On CNN last evening, law enforcement officers in full riot gear were seen on the streets of Ferguson, MO—a mostly black neighborhood where a man had been shot by a law officer—apparently awaiting for something to happen. I didn’t hang around the television set to find out if anything did happen. After all, there were no businesses were left to wreck, and any actions by police would seem overkill, and Al Sharpton and company would certainly know that any more violence on the part of the part of neighborhood resident would dampen any public empathy for their cause.
I don’t want to appear to be cynical. I have stated many times before my distaste for private handgun ownership, and my anger at the fact that police always seem to shoot to kill, rather than to wound. The incident in Ferguson has an all-too familiar ring to it: An “unarmed” black male is shot by a police officer during an abortive attempt to arrest him. The community is outraged, the police respond in a manner that reminds people of scenes from civil rights protests in the streets of Selma, Alabama in the 1960s.
On the other hand, in this world nothing occurs in a vacuum; for every action, there is a reaction. People who do bad things seem to believe that they are immune from the consequences of their actions; they don’t think that given the right time, place and circumstance that something can go terribly wrong that they did not foresee, acting the wrong way to the wrong person. Cops don’t start their day thinking that they are going to find “punk” and shoot him dead, although there may be few who are susceptible to the gun than their judgment. From the video evidence from the Quicktrip convenience store that was subsequently burned down by a mob of “protestors,” Michael Brown robbed—apparently to satisfy the need of someone who appeared to be female—a carton of cigarettes. Brown (called a “good kid” by those who “knew” him) simply reached across the counter, picked one out, and handed it to his companion.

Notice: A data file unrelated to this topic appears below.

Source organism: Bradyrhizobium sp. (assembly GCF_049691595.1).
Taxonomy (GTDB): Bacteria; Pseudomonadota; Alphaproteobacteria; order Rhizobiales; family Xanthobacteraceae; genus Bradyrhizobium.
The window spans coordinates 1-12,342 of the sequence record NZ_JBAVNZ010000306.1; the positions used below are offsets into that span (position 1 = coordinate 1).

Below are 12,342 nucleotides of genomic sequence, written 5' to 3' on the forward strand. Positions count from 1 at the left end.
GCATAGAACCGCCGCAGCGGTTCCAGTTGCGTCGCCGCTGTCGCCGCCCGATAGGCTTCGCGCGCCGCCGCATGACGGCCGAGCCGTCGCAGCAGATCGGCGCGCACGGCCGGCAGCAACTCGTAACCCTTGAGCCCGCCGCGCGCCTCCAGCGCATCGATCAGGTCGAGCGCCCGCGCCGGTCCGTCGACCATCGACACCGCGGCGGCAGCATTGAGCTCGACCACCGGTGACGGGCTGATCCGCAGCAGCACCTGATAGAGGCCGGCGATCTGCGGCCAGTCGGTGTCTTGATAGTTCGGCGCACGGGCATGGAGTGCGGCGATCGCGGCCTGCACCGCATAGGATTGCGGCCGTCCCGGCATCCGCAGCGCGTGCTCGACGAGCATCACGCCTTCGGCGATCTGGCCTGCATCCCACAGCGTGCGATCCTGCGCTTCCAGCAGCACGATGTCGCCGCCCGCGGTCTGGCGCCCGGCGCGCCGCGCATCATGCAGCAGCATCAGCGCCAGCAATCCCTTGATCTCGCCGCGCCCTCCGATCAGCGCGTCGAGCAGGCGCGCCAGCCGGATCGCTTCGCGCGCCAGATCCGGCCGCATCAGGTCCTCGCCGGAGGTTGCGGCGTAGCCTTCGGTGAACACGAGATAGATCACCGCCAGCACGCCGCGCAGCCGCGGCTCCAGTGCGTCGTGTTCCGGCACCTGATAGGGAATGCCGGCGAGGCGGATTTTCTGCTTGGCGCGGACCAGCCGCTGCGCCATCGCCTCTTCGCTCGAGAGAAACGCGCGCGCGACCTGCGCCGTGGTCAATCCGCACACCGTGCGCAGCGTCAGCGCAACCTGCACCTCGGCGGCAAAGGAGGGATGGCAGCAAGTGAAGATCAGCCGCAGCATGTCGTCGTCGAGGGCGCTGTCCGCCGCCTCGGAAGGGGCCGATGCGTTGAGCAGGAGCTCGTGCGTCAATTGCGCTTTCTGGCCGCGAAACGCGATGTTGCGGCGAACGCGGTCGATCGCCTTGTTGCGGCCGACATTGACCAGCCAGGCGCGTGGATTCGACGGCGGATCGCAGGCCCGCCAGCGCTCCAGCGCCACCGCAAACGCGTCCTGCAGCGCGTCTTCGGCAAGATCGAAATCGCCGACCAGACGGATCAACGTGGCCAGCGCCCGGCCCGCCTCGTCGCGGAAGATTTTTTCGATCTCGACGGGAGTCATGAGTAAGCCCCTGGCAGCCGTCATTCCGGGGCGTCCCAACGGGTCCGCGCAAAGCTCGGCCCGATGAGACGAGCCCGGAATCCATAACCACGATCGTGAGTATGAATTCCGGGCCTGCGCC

The clerk—a short man who appeared to be Indian or Pakistani—confronted the large figure of Brown, who in turn shoved him aside several times and menaced him as if he was the Incredible Hulk. Brown did not “respect” the normative rules of behavior that society has set, nor that of the man he robbed. The story afterward was that police, responding to the robbery, “arbitrarily” detained him, attempted to force him into a squad car, he ran away and was then shot. The police claim that after he was forced into the car Brown struggled with an officer and attempted to take his gun before escaping, upon which the officer then shot him down. Unfortunately, too many inquest juries and city attorneys have found such action “justified,” so the blame has to be shared by society as a whole.